If you are a classic car buff, then you likely know a thing or two. You certainly know how to tell your 1966 Shelby 427 Cobra from your 1961 Jaguar E Type. However, we also know that this is a hobby you like to feed, even when you’re not under the hood.
Find out five new surprising things about classic cars and prove to your petrolhead mates that you are the King or Queen of all cars vintage.
#1 Surprising facts about classic cars
Let’s kick off with a few pub pleasers. You can be forgiven for thinking that all classic cars took years of toil on the drawing board.
Actually, the Lamborghini was born as a result of Enzo Ferrari insulting Ferruccio Lamborghini. He responded to the insult by creating the Lamborghini 350 GTV in just 4 months!
This certainly doesn’t mean that vintage cars are shoddily made. In fact, about 65% of all cars made by Rolls Royce are still on the road. How’s that for a show of quality and incredible car maintenance?
Lastly, if you really want to wow your fellow petrolheads, you can drop in to conversation that cruise control was invented by a blind man in 1945.
#2 The most expensive classic car ever sold at auction
Classic cars are funny old things; beauty very much is in the eye of the beholder. This means that their value, or selling price, can vary enormously. Indeed, we see the highest sales occurring at private sales, such as with a 1963 Ferrari 250 GTO which went for $70 million.
However, at auction, the most expensive vintage car sold was just last summer where a 1962 Ferrari 250 GTO (number 23) went for an astounding $48.4 million (that’s over £35 million!).
#3 Brits love their Minis
Did you know that it is the humble Mini which is, perhaps, the greatest British classic car ever? It’s been rated the top British built car. It is an icon of British culture!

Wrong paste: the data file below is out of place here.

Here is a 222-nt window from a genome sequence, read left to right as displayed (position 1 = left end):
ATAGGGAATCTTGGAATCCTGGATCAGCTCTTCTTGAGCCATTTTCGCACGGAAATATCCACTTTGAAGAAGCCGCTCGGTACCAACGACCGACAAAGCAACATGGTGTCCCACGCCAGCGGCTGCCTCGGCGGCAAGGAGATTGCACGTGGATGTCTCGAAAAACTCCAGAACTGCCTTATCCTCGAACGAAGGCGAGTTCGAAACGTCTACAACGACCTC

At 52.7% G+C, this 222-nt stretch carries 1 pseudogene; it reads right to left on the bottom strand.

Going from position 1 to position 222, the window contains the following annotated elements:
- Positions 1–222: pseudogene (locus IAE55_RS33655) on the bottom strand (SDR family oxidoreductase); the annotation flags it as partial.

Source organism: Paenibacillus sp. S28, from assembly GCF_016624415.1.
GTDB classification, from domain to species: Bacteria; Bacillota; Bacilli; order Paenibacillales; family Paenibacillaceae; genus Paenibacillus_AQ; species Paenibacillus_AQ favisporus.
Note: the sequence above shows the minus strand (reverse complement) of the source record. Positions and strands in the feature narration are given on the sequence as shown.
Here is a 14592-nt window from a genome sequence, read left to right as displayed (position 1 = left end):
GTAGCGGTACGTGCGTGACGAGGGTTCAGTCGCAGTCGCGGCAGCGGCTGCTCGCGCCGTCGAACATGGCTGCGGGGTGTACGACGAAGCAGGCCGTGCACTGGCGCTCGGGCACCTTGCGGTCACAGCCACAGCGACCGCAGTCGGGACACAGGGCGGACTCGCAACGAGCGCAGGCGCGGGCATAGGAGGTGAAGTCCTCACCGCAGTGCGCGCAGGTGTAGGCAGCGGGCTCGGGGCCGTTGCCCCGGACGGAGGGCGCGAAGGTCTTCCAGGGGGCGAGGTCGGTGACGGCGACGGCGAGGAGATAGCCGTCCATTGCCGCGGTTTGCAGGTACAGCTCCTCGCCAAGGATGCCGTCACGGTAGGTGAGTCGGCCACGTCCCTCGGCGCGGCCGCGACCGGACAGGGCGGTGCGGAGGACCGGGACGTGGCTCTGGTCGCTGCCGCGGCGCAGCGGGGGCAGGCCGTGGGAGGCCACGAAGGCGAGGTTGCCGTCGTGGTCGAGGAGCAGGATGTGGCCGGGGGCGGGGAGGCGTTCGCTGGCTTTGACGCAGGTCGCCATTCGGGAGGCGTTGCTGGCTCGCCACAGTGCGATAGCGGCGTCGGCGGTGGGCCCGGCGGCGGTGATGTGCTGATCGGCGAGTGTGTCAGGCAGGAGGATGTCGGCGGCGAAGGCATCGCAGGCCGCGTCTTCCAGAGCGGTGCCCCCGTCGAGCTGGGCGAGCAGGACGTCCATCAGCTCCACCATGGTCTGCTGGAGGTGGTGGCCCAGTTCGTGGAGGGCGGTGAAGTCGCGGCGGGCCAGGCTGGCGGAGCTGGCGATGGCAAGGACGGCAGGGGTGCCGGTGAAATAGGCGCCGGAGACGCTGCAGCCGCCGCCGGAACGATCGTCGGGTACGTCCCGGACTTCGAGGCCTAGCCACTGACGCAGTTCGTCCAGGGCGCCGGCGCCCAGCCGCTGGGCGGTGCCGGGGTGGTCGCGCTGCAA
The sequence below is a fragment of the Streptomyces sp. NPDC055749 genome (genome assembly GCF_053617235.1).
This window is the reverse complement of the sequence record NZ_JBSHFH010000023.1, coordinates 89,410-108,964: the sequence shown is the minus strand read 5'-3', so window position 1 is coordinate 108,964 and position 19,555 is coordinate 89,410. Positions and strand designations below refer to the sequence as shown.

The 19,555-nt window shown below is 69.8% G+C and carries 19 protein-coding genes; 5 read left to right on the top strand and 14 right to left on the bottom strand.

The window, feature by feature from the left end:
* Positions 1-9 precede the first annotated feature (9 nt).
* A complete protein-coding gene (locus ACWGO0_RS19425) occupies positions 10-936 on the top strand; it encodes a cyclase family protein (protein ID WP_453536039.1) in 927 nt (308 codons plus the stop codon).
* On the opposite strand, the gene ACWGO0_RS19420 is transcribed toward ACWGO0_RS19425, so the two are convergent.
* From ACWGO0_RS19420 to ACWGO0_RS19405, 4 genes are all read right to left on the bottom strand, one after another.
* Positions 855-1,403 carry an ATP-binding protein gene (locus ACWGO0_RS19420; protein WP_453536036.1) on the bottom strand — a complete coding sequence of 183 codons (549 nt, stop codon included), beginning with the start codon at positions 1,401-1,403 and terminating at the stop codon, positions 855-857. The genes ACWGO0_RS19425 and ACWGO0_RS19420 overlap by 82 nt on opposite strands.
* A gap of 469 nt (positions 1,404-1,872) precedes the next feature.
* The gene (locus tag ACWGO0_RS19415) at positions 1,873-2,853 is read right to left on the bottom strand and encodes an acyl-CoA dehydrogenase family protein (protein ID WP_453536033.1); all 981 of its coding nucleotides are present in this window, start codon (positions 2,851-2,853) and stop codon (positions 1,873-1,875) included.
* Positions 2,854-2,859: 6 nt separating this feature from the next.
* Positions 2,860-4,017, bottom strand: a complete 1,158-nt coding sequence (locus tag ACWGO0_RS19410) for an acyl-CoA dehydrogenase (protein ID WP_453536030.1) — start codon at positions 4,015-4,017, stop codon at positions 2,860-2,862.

It’s impossible to imagine British motoring culture without the fabulous Mini. It was first manufactured in 1959 and enjoyed a 41-year production run. In fact, a Mini isn’t just a classic car. It’s a fashion statement, a cultural flag and simply mighty good fun to drive. If nothing else, they always raise a smile.
#4 It’s hard to get tyres for vintage cars – with good reason
Have you ever rocked up to a regular tyre supplier needing to replace a tyre on your Ford Model T or Jaguar XKSS, and felt like hitting your head against a brick wall? The reason you have problems sourcing tyres for your lovable wheels is due to the history of tyre brands.
This is because vintage cars didn’t need to comply with any standardisation at the time of their manufacture. Manufacturers designed their own tyres in the same way they designed the chassis.
Now, with modern cars, if you need a new tyre then generic will do. There’s a good degree of standardisation imposed by the car manufacturing industry.
This is simply not the case with classic or vintage cars, especially if you want the authentic look. It’s harder because you have to track down much more specific tyres as designed by the original car manufacturer, without needing to fit any modern steel-belted radial standardisation.
That’s why it’s so much harder and worth finding your nearest specialist classic car garage.
Of course, this begins to give us some insight into why car maintenance costs for classics can be so steep. You’re paying for something unique. However, what’s interesting about classics is that the right level of car maintenance can result in a vehicle which is then worth considerably more. They can even be viewed as a worthwhile investment.
#5 Driving a classic car improves your driving technique
That’s right – drive a vintage car and your driving styles will improve. This is because you have to utilise a higher level of driving skill to simply get a classic car to perform. All those gadgets and wizardry on modern vehicles are designed to make things easier, more uniform.
The power assisted braking on your modern vehicle means you rarely need to consider carefully how to measure braking distances, for example. Similarly, that same modern braking system prevents you from ‘reading the engine’ and adjusting gears accordingly.
Fundamentally, in a classic car you are more at one with the road. You have to become seamlessly connected and truly drive the car.